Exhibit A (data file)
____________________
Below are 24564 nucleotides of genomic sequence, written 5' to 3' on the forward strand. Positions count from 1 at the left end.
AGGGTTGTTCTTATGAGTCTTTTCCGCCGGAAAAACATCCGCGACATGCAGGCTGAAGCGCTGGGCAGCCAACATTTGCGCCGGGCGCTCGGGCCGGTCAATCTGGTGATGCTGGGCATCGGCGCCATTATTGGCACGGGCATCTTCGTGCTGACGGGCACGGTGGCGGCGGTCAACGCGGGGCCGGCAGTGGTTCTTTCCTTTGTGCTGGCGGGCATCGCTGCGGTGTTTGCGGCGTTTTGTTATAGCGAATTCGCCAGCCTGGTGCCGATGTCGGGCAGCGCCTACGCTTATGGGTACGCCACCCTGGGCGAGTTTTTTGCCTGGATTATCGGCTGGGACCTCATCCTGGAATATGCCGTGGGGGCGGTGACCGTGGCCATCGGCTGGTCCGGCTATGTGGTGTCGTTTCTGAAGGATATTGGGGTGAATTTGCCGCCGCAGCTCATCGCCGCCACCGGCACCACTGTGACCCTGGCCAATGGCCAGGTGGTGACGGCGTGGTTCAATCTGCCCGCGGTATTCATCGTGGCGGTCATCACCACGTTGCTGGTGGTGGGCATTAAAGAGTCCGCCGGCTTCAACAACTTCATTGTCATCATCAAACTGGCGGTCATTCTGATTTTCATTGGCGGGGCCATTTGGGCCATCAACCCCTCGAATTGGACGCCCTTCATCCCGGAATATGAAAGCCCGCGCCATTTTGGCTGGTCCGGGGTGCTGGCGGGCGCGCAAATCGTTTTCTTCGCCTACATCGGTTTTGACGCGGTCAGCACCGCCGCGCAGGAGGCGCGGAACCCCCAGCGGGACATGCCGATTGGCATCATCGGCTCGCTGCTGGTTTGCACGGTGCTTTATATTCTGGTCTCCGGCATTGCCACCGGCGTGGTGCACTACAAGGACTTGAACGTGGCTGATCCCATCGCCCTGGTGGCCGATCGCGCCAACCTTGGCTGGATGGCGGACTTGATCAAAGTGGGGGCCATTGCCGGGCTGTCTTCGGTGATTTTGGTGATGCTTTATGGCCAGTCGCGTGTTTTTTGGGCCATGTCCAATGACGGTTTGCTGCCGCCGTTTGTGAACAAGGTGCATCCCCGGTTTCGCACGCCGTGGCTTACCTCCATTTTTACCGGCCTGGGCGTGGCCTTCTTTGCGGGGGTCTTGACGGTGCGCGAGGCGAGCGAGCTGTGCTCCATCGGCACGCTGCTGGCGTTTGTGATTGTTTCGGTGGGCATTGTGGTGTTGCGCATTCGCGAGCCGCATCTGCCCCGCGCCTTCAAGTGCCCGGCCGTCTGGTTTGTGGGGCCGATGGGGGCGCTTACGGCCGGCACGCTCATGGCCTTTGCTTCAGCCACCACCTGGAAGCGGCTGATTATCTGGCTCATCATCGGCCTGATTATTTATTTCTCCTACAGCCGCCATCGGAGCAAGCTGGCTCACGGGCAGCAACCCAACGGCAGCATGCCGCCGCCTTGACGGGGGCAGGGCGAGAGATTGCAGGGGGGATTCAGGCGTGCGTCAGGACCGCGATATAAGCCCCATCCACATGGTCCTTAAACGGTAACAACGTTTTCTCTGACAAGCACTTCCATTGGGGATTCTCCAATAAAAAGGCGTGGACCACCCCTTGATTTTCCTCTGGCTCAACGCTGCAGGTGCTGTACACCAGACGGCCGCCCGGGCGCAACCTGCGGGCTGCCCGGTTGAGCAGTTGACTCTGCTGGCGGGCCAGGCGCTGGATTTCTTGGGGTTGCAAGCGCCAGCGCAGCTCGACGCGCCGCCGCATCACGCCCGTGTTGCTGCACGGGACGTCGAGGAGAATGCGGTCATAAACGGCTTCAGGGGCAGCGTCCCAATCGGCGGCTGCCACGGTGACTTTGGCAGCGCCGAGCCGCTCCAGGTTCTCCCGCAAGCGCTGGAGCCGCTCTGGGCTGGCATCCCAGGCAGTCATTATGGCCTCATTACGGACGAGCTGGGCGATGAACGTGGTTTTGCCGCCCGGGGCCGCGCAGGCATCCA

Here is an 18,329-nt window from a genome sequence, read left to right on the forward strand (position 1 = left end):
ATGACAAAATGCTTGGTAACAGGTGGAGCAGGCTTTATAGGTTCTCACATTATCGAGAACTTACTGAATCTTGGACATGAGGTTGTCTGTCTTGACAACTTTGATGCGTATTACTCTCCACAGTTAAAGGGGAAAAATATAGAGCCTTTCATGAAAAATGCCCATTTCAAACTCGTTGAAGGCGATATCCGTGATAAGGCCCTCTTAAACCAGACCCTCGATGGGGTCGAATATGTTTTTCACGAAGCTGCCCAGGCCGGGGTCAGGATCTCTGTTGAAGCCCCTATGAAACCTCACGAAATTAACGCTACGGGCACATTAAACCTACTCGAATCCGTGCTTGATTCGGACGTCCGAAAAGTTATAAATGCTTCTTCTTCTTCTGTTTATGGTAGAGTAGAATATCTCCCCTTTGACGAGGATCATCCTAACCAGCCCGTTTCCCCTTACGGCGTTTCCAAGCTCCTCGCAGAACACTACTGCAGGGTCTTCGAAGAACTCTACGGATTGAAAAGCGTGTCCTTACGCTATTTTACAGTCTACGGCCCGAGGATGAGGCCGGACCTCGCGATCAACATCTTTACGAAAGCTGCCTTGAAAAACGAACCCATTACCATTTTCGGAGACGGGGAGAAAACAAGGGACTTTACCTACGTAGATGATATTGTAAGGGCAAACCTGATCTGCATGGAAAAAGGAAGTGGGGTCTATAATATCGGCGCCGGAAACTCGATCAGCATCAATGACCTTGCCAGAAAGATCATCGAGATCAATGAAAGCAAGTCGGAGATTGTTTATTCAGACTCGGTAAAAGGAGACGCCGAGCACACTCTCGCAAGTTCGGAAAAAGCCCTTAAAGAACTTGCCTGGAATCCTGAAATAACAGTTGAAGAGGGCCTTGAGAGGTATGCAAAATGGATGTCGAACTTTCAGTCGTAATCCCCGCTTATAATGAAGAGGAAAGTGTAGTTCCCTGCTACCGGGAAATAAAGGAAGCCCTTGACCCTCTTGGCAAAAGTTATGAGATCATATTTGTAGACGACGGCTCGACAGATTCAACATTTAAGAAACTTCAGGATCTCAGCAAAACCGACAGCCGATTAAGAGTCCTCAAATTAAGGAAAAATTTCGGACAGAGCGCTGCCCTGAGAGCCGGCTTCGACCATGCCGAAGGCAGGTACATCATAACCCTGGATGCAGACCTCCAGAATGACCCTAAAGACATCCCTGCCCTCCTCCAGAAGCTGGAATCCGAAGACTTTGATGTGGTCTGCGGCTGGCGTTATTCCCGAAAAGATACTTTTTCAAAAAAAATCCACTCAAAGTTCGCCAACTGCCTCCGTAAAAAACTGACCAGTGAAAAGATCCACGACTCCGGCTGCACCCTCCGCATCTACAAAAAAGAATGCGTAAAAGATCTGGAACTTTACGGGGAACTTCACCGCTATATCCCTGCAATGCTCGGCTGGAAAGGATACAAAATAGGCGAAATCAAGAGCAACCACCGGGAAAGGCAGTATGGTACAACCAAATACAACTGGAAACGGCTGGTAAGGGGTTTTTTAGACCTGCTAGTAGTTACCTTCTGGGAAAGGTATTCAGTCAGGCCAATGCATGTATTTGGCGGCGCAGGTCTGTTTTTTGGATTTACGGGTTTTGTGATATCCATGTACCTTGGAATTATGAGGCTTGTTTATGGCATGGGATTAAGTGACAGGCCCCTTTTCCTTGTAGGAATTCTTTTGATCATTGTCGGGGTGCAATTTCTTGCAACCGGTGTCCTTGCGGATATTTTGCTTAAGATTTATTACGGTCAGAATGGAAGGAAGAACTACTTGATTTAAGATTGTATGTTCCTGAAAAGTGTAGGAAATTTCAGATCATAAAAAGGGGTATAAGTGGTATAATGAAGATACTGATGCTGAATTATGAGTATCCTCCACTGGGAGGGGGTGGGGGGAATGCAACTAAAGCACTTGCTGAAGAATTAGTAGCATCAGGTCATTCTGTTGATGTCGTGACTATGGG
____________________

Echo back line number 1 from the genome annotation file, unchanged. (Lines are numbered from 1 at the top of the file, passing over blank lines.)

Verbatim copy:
Below are 24564 nucleotides of genomic sequence, written 5' to 3' on the forward strand. Positions count from 1 at the left end.